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devices or perform illegitimate acts in an attempt to mislead timeshare owners for their own financial gain.4 As of 2017, there exist more than 1,600 timeshare properties, 9.2 million owners, and over $10.2 billion invested in the United States timeshare industry alone,5 as reported by the American Resort Development Association (ARDA), a timeshare development trade group. As the industry expands, many timeshare companies are clamoring to reinvent themselves. The original timeshare company model, centered on development, directly sold a share of a property to a consumer, managed the property, and arranged for project financing. As this model evolved, the timeshare company assumed the role of a broker, which specialized in negotiating exchanges between timeshare interval owners, in the event a consumer wanted to exchange their week for a different time period or location. In addition, some timeshare companies became exit companies to assist consumers in unloading unwanted timeshares. Rather than occupy one segment of sales, many companies are expanding horizontally, to entice buyers at all levels of the industry. Today, the two main timeshare conglomerates are Resort Condominiums International (RCI) and the smaller network, Interval International (II). Originally founded in 1974 by Jon and Christel De Haan, RCI is the world’s oldest holiday timeshare company. It began as Resort Condominiums International until it reorganized in 2010 to Group RCI. After Group RCI, the company again reorganized to RCI and has since branched out to include Silverleaf, Wyndham Exchange and Rentals, Wyndham Destination Network, and Wyndham Vacation Club. RCI has reorganized to become a timeshare exchange broker, wherein a customer can become a paid member through a timeshare exchange. Yet, its subsidiary, Wyndham Vacation Club serves as the arm of the RCI empire which develops and sells timeshares. Effectively, RCI is involved at every aspect of timeshares: from the development to sales to brokerage, to resale. As former Strickler, Laura. “Timeshare Marketing Scams on the Rise.” CBS News, CBS Interactive, 18 Aug. 2011, www.cbsnews.com/news/timeshare-marketing-scams-onthe-rise/. 5 “Department Listing.” ARDA : ARDA News and Information : Press Releases : Timeshare Industry Adds $79.5 Billion to U.S. Economy, 9 Aug. 2016, www.arda.org/timeshare-industry-adds-79-billion-to-US-economy.aspx. 4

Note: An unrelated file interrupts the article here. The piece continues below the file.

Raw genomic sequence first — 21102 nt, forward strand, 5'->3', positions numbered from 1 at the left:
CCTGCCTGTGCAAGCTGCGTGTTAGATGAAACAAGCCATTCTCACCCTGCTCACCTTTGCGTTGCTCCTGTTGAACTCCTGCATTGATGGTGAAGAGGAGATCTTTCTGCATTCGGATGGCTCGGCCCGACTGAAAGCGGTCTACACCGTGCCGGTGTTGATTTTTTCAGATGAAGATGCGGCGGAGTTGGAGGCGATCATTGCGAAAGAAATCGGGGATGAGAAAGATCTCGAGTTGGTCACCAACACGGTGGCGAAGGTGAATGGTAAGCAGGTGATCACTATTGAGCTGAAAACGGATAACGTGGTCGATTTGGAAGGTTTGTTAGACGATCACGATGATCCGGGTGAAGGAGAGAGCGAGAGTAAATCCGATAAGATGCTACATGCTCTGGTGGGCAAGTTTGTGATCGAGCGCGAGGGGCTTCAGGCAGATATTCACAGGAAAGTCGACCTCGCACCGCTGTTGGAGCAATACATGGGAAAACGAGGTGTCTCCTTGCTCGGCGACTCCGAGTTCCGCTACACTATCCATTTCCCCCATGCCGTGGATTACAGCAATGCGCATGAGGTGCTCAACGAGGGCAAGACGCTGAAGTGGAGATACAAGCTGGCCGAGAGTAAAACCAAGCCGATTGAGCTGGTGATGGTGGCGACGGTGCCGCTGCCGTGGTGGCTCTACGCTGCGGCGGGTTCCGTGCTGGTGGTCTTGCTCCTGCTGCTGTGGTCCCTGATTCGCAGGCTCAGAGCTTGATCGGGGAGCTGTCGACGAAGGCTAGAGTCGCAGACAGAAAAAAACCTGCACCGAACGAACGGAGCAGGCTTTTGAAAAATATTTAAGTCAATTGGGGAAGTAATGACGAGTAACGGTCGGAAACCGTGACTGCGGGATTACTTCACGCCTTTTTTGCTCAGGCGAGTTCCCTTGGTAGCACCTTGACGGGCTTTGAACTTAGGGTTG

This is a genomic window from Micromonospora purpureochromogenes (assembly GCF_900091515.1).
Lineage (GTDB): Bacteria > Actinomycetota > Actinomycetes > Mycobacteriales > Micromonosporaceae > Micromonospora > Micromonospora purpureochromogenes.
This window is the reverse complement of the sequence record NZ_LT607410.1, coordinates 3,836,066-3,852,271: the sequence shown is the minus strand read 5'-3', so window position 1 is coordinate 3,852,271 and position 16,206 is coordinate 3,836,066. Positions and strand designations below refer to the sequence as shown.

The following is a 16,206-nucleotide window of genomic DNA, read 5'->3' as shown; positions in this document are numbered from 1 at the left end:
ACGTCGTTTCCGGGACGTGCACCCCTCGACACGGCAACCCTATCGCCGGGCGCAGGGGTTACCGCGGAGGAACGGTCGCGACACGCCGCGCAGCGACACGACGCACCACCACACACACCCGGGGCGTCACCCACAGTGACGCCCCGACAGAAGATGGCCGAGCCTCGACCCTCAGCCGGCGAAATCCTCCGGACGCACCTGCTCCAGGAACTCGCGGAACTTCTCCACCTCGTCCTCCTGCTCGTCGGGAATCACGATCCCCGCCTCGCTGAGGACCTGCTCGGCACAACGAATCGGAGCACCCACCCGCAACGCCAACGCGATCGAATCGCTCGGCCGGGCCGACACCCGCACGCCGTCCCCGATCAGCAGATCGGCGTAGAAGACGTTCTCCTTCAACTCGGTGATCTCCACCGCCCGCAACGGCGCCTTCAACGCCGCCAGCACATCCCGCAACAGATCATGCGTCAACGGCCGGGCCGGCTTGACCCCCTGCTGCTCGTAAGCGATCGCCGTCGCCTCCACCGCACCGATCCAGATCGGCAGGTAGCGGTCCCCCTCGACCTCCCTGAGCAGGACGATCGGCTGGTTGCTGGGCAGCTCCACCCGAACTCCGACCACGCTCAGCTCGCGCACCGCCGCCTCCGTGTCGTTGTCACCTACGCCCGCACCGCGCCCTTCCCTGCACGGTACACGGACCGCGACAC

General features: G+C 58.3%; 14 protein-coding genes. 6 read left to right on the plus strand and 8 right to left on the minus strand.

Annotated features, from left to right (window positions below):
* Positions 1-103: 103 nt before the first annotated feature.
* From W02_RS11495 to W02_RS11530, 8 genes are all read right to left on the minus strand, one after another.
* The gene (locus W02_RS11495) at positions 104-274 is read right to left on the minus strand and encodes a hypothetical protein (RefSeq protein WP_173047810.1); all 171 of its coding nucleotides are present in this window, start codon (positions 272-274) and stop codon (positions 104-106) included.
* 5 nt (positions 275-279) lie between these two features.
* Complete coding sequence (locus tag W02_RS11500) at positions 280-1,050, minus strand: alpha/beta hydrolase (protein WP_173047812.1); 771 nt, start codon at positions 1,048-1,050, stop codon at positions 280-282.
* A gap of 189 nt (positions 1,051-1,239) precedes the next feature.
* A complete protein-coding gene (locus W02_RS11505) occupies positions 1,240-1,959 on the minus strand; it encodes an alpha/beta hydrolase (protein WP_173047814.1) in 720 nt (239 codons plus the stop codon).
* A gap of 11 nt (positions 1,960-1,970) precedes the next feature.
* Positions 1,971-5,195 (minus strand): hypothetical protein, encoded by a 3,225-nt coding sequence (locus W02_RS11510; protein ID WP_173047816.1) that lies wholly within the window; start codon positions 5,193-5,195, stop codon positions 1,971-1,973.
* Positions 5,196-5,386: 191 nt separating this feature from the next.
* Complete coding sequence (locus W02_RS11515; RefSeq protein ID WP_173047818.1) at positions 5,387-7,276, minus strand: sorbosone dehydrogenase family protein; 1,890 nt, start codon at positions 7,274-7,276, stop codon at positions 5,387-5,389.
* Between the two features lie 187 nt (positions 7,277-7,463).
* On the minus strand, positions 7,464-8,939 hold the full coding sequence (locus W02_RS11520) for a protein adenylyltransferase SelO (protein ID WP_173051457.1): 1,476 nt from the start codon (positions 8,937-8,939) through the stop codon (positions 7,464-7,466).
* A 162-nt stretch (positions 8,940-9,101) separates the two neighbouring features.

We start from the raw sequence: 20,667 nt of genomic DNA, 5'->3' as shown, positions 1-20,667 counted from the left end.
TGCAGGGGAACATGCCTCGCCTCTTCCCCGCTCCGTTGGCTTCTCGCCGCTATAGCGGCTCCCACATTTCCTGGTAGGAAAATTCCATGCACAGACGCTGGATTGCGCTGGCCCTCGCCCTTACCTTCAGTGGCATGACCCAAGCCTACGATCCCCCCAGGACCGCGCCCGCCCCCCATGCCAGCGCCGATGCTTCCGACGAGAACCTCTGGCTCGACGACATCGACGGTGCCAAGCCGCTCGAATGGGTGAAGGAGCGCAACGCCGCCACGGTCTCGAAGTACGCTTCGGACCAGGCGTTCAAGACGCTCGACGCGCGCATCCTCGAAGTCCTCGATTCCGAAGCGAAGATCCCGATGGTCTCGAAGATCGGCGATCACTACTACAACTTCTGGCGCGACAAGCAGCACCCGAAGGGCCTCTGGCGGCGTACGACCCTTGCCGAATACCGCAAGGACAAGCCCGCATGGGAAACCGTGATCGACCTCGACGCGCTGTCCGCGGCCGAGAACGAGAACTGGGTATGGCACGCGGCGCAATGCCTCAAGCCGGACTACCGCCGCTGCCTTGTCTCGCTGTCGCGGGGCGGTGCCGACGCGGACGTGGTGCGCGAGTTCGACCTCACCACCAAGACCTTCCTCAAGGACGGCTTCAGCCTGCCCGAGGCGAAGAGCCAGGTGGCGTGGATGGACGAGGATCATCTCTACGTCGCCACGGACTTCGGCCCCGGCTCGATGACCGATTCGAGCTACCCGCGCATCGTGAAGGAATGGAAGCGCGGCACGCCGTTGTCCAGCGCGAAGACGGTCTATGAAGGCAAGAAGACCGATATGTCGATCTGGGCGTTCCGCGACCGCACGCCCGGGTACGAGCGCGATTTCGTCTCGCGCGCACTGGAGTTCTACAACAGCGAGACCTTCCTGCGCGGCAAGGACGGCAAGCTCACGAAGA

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Wyndham Sales Representative, James S., states, “Since RCI now owns Wyndham and the most properties in the business, you don’t have much choice,”6 regarding timeshare company options. Although many potential clients have heard malicious feedback from former Resort Condominiums International and Group RCI customers, they are much more likely to purchase from a timeshare company they do not realize is part of the RCI family, companies like Silverleaf or Wyndham. Because of its many reorganizations, it is unclear to potential timeshare buyers that they are purchasing from the RCI brand. Many owners appear happy with their purchases and routinely vacation in their time shares during their prearranged week. However, the timeshare industry has long held a reputation for fraudulent and malicious sales practices.7 Owners often encounter unforeseen challenges including increasing annual maintenance fees and being saddled with an asset that has little resale value and no equity. Increasingly, reselling a timeshare is notoriously difficult, as many timeshare companies are often unwilling to buy back sold units. Following the 2007 recession, the timeshare industry was hit especially hard. The steep economic downturn caused timeshare sales to decline sharply, leading to the layoffs of hundreds of salespeople.8 At the same time, the resale market became flooded with owners desperate to unload their units. One major burden timeshare owners realize is the mandatory contractual requirement to pay an annual fee for property maintenance. For example, the timeshare association will use fees to pay for things like landscaping, security, pest control, repairs, and maintenance of amenities (such as pools, golf courses, workout rooms, and clubhouses). As described in one Silverleaf contract, “Buyer or buyer’s successor will be required to